Seeking Alpha
Long/short equity, contrarian, newsletter provider, research analyst
Profile| Send Message|
( followers)

Summary

  • MTB may be a good company.
  • But valuations are rich.
  • And investors should be patient.

Yesterday, Goldman Sachs upgraded M&T Bank (NYSE:MTB) to a Buy from Neutral, and as a result, we were prompted to review this stock for relative valuation. Our conclusion shows that not only is MBT not value-driven right now, but the stock has also tested longer-term resistance.

First, the EPS trends since 2009 have been excellent, but the stock price has increased proportionally too, so valuations have not improved. This suggests that Goldman Sachs anticipates continued EPS increases, but the EPS trend line for MTB suggests that EPS may have hit a ceiling near $2.5.

(click to enlarge)

That brings this buy recommendation into question. If EPS has hit a ceiling, as it appears to have, buying MBT at these levels may not be nearly as attractive as the buy recommendation might have you believe. The P/E trends also suggest that MTB is at the upper end of its multi-year P/E trend, suggesting a relatively rich valuation for the company, based on its own historical measure.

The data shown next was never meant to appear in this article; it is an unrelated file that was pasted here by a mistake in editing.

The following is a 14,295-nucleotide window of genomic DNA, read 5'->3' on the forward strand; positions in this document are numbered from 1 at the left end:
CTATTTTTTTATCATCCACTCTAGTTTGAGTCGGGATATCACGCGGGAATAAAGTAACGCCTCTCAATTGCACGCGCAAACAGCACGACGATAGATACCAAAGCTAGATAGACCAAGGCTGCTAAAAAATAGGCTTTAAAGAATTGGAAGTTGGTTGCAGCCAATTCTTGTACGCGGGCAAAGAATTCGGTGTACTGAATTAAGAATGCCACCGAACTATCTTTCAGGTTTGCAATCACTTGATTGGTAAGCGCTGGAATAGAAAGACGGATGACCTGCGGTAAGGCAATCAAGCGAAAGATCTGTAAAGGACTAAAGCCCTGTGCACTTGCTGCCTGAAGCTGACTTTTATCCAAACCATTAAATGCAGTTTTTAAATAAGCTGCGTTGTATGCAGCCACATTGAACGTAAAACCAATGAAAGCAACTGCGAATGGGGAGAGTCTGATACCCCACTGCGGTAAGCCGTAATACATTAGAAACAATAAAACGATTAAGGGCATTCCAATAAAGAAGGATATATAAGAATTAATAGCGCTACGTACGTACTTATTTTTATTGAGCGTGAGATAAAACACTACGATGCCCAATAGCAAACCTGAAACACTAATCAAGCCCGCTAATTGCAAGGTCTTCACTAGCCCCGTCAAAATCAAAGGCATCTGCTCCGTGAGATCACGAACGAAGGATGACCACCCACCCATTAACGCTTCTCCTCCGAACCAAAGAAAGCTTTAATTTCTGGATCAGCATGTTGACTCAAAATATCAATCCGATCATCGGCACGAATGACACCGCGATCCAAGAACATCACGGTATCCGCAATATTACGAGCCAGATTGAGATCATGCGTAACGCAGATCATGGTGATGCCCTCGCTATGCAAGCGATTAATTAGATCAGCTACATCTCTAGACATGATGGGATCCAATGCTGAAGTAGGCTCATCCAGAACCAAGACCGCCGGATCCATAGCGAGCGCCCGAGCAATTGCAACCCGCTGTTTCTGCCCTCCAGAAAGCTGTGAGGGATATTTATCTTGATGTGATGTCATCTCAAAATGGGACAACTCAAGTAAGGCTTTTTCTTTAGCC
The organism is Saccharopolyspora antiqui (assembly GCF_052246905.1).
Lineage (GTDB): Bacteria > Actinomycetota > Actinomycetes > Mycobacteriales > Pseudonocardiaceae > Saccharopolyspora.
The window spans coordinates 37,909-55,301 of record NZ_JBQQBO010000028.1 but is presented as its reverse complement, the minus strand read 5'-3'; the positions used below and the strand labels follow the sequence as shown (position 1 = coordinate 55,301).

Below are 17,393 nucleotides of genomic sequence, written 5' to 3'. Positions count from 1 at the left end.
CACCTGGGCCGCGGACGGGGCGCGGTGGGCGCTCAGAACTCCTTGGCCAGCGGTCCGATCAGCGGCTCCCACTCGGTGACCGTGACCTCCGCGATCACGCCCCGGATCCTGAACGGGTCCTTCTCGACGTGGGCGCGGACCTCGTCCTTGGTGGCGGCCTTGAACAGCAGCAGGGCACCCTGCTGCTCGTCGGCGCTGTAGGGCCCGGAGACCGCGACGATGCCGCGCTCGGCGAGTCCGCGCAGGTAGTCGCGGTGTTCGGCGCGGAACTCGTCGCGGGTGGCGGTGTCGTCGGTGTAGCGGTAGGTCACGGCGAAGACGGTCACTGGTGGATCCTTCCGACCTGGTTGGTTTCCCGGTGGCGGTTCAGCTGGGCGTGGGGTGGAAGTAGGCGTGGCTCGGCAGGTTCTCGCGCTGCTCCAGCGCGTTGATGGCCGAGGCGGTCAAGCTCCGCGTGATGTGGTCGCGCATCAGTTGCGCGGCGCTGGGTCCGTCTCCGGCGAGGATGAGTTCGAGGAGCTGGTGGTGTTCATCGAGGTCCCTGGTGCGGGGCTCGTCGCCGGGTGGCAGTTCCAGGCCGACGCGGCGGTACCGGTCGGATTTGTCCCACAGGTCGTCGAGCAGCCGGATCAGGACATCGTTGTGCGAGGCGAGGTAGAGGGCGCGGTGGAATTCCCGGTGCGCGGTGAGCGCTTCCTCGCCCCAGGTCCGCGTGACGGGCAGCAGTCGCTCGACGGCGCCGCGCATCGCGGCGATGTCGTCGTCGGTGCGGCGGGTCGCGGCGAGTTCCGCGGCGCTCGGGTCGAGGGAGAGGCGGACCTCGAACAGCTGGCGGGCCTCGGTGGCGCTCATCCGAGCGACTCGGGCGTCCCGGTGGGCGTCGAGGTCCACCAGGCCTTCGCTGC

(click to enlarge)

However, the most important part of our analysis came from our price-based evaluation. According to our real-time trading report for MTB, the stock has also tested its longer-term resistance level, and it is poised to decline back to longer-term support again. That makes MTB a sell/short at resistance, with a downside target of support.

According to our observations, MTB is a much better buy at longer-term support levels, so this buy recommendation from Goldman Sachs should be taken with a grain of salt. They may be saying that MTB looks like a solid company for long-term investments, but patient investors are likely to get much better entry levels.

Disclosure: I have no positions in any stocks mentioned, and no plans to initiate any positions within the next 72 hours.

Business relationship disclosure: By Thomas H. Kee Jr. for Stock Traders Daily and neither receives compensation from the publicly traded companies listed herein for writing this article.